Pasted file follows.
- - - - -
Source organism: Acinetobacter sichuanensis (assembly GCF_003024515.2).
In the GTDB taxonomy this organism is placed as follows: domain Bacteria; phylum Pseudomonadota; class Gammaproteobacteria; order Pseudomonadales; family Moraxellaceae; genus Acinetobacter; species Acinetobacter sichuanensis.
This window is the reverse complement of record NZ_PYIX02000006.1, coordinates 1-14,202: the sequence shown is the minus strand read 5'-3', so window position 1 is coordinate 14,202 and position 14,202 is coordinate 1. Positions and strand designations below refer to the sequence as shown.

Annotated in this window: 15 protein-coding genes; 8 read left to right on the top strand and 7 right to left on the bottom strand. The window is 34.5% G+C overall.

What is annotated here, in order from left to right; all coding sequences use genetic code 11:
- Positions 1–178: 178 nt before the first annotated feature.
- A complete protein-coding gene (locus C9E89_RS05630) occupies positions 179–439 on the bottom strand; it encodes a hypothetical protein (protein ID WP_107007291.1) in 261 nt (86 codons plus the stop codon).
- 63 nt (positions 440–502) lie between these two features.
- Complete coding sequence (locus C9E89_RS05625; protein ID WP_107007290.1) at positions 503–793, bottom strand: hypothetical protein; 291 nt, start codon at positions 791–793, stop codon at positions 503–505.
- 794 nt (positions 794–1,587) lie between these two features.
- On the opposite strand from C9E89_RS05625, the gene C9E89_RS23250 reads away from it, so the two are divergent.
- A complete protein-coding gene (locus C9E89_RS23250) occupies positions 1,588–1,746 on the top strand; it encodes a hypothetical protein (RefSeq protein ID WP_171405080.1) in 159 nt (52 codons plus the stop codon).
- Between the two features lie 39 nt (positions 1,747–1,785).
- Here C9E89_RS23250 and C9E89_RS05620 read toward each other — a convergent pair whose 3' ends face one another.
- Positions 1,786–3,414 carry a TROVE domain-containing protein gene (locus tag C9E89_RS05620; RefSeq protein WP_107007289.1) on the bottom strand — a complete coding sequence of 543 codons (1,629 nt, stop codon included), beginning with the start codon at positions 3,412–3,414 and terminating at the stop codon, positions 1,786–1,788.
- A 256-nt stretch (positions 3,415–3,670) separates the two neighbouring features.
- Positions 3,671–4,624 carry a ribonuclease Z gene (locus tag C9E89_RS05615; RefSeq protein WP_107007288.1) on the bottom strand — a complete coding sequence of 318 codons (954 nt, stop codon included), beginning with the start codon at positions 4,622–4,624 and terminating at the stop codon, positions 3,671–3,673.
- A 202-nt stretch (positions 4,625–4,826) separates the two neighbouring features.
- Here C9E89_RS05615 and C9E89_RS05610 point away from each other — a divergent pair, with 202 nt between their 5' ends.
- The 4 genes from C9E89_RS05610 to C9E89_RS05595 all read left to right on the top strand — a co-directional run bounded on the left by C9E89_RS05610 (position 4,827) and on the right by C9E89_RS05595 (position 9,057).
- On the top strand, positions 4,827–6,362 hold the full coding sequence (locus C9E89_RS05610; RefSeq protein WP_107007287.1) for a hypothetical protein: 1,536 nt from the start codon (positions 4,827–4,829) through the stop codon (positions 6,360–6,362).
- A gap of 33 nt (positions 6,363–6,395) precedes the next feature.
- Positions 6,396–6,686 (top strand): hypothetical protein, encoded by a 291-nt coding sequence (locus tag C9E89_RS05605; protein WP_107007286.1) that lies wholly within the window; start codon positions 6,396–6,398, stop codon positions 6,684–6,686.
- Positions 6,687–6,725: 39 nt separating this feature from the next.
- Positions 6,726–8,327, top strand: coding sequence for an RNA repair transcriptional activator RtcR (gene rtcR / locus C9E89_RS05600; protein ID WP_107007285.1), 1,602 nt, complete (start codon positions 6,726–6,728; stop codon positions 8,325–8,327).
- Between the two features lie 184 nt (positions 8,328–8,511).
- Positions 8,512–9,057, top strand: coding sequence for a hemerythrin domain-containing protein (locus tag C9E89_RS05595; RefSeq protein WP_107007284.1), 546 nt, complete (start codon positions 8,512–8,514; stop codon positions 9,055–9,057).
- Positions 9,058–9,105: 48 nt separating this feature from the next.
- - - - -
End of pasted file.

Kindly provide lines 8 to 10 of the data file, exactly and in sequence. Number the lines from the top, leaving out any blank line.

- 63 nt (positions 440–502) lie between these two features.
- Complete coding sequence (locus C9E89_RS05625; protein ID WP_107007290.1) at positions 503–793, bottom strand: hypothetical protein; 291 nt, start codon at positions 791–793, stop codon at positions 503–505.
- 794 nt (positions 794–1,587) lie between these two features.